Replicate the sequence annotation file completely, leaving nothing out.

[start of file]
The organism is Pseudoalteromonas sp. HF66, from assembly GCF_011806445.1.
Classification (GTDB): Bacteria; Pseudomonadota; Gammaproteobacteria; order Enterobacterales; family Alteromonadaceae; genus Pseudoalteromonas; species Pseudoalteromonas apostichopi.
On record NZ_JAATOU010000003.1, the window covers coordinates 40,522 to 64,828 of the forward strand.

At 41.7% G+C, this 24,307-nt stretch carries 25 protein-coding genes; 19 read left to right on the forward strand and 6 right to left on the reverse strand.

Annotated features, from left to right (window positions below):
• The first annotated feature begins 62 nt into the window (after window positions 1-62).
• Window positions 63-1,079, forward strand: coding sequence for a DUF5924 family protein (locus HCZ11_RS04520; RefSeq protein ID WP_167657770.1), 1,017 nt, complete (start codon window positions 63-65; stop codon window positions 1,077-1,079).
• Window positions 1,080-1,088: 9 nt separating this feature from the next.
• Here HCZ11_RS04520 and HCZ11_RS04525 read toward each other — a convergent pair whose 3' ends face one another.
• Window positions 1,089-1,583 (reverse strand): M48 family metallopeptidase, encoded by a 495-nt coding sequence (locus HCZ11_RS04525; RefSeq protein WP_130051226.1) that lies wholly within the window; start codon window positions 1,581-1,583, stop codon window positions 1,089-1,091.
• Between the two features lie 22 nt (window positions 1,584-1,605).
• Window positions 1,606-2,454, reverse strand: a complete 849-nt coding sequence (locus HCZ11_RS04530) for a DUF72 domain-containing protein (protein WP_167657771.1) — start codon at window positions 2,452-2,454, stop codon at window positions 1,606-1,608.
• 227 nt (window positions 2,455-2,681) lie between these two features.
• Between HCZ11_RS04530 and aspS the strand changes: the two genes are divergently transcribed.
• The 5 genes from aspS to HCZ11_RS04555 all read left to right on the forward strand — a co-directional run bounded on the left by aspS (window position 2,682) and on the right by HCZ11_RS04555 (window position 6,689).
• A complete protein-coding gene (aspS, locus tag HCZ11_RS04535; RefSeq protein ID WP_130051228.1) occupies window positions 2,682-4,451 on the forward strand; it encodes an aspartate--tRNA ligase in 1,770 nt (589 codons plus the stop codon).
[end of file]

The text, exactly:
The organism is Pseudoalteromonas sp. HF66, from assembly GCF_011806445.1.
Classification (GTDB): Bacteria; Pseudomonadota; Gammaproteobacteria; order Enterobacterales; family Alteromonadaceae; genus Pseudoalteromonas; species Pseudoalteromonas apostichopi.
On record NZ_JAATOU010000003.1, the window covers coordinates 40,522 to 64,828 of the forward strand.

At 41.7% G+C, this 24,307-nt stretch carries 25 protein-coding genes; 19 read left to right on the forward strand and 6 right to left on the reverse strand.

Annotated features, from left to right (window positions below):
• The first annotated feature begins 62 nt into the window (after window positions 1-62).
• Window positions 63-1,079, forward strand: coding sequence for a DUF5924 family protein (locus HCZ11_RS04520; RefSeq protein ID WP_167657770.1), 1,017 nt, complete (start codon window positions 63-65; stop codon window positions 1,077-1,079).
• Window positions 1,080-1,088: 9 nt separating this feature from the next.
• Here HCZ11_RS04520 and HCZ11_RS04525 read toward each other — a convergent pair whose 3' ends face one another.
• Window positions 1,089-1,583 (reverse strand): M48 family metallopeptidase, encoded by a 495-nt coding sequence (locus HCZ11_RS04525; RefSeq protein WP_130051226.1) that lies wholly within the window; start codon window positions 1,581-1,583, stop codon window positions 1,089-1,091.
• Between the two features lie 22 nt (window positions 1,584-1,605).
• Window positions 1,606-2,454, reverse strand: a complete 849-nt coding sequence (locus HCZ11_RS04530) for a DUF72 domain-containing protein (protein WP_167657771.1) — start codon at window positions 2,452-2,454, stop codon at window positions 1,606-1,608.
• 227 nt (window positions 2,455-2,681) lie between these two features.
• Between HCZ11_RS04530 and aspS the strand changes: the two genes are divergently transcribed.
• The 5 genes from aspS to HCZ11_RS04555 all read left to right on the forward strand — a co-directional run bounded on the left by aspS (window position 2,682) and on the right by HCZ11_RS04555 (window position 6,689).
• A complete protein-coding gene (aspS, locus tag HCZ11_RS04535; RefSeq protein ID WP_130051228.1) occupies window positions 2,682-4,451 on the forward strand; it encodes an aspartate--tRNA ligase in 1,770 nt (589 codons plus the stop codon).